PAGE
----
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Shaft review

The king of early ’70s blaxploitation flicks receives a makeover later this year courtesy of John Singleton and Samuel L Jackson. To understand why they’re bothering, you only have to watch the start of the original. On its own, the sight of Shaft – leather trenchcoated and sideburned to the max – prowling through the New York streets would be stylish enough. But slather Isaac Hayes’s Oscar-bagging wah-wah guitars all over it (“Who’s the black private dick that’s a sex machine...?”) and you understand that while some opening sequences are better, they don’t come any cooler.

Hard-assed New York PI Shaft (Roundtree) has an eye, as well as other bits, for the ladies, but between bouts of indiscriminate bedding he contrives to become involved in a kidnapping case. Soon he’s got the Mafia, a Harlem gangster and the law all over him like a cheap suit...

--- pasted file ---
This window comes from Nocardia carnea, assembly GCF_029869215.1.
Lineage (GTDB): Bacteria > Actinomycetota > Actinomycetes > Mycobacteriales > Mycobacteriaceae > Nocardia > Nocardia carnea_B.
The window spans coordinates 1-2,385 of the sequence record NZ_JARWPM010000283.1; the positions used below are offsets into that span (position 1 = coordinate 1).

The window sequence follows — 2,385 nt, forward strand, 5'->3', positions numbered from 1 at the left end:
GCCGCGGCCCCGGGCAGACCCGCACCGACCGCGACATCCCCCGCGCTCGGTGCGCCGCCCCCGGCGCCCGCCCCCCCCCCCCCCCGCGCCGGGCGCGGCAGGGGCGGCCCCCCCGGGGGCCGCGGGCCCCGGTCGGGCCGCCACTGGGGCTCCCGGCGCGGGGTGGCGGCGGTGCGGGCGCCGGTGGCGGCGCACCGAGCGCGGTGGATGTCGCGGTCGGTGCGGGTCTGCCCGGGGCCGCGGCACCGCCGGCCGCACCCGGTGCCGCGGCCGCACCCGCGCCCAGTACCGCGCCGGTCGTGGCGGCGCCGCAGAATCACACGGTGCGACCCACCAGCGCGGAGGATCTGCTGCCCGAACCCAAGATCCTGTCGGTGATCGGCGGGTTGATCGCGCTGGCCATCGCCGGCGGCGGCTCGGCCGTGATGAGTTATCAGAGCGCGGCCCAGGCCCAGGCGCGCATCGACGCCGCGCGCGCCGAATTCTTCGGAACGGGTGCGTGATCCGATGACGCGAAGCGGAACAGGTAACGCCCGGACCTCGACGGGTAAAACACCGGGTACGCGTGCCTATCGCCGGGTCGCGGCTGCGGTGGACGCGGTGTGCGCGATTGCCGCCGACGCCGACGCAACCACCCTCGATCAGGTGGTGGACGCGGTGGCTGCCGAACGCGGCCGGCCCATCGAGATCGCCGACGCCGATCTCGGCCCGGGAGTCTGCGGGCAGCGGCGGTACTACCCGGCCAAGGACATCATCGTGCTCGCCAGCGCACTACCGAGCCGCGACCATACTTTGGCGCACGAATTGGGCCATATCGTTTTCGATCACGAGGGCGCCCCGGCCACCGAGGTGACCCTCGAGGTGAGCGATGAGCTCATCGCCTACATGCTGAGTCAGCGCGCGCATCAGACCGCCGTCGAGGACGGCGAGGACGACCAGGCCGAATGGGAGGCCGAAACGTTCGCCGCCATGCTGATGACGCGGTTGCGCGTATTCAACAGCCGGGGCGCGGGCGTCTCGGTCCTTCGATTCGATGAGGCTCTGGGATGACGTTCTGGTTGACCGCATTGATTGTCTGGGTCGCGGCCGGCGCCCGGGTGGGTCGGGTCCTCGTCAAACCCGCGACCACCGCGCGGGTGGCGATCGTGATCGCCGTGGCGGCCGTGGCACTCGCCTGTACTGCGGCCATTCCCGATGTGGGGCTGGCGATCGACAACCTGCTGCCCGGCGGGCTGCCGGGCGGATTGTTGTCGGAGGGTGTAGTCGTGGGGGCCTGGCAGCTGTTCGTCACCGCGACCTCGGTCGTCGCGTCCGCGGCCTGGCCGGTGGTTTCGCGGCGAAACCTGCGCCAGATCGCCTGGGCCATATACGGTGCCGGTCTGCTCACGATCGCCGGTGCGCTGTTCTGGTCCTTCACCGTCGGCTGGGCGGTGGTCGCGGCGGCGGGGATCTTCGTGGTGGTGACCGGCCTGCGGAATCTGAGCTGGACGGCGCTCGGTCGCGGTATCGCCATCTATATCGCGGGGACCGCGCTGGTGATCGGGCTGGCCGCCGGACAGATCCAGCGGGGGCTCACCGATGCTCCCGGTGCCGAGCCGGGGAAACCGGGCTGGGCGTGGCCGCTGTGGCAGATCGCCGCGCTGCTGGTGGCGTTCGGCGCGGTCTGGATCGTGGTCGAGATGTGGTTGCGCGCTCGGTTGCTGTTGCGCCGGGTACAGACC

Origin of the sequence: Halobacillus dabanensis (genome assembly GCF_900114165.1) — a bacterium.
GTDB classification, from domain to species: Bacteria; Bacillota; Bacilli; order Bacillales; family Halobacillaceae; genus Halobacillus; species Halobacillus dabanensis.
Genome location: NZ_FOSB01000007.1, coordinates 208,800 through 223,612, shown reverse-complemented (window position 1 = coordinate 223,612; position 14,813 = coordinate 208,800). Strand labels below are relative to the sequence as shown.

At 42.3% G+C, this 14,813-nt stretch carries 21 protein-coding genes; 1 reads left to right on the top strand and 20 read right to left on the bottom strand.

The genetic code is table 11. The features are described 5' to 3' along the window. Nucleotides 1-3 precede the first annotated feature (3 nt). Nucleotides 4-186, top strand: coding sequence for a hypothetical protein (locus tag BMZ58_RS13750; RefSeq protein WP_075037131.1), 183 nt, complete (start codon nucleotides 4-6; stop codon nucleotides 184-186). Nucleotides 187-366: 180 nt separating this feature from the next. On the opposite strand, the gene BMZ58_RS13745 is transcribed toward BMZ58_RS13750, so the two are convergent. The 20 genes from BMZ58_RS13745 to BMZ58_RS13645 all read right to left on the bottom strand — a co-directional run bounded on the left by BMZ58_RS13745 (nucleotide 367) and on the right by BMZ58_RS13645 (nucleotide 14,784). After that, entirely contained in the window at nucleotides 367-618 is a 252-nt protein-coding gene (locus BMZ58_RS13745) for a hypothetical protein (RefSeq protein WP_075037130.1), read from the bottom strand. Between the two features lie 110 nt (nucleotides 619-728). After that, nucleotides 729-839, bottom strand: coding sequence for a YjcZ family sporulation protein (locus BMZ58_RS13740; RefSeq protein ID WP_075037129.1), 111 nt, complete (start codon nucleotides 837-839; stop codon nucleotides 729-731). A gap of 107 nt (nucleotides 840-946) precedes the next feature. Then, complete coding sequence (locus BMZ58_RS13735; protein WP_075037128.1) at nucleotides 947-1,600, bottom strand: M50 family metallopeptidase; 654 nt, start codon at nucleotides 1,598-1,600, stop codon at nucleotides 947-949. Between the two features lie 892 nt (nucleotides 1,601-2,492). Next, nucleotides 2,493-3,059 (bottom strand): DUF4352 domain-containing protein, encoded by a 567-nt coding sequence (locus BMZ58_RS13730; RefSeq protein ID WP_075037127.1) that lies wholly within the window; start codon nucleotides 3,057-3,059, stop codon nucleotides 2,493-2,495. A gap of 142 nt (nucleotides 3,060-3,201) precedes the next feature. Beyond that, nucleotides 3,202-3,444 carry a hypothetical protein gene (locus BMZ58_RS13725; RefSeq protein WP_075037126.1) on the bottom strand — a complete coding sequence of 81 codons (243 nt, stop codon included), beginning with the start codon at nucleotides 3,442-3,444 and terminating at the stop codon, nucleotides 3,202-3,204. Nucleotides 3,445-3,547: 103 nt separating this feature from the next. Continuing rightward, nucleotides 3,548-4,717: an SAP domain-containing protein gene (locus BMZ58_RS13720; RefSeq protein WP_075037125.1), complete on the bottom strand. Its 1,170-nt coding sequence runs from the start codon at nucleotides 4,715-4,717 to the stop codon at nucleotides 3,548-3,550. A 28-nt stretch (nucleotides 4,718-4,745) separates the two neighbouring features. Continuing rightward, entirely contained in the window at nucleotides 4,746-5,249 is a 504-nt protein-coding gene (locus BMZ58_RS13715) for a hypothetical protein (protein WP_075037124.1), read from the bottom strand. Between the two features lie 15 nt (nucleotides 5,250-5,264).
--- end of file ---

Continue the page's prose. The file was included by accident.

The surprise is just how well Shaft’s aged. Yeah, there’re a few more unintentional guffaws to be found in it these days (eg white cops using the word “cat”) and a big plot lull in the middle, but by and large it’s a fantastically sassy spin on the hard-boiled PI thriller. And the last 25 minutes are an object lesson in the art of ending a movie with a bang.

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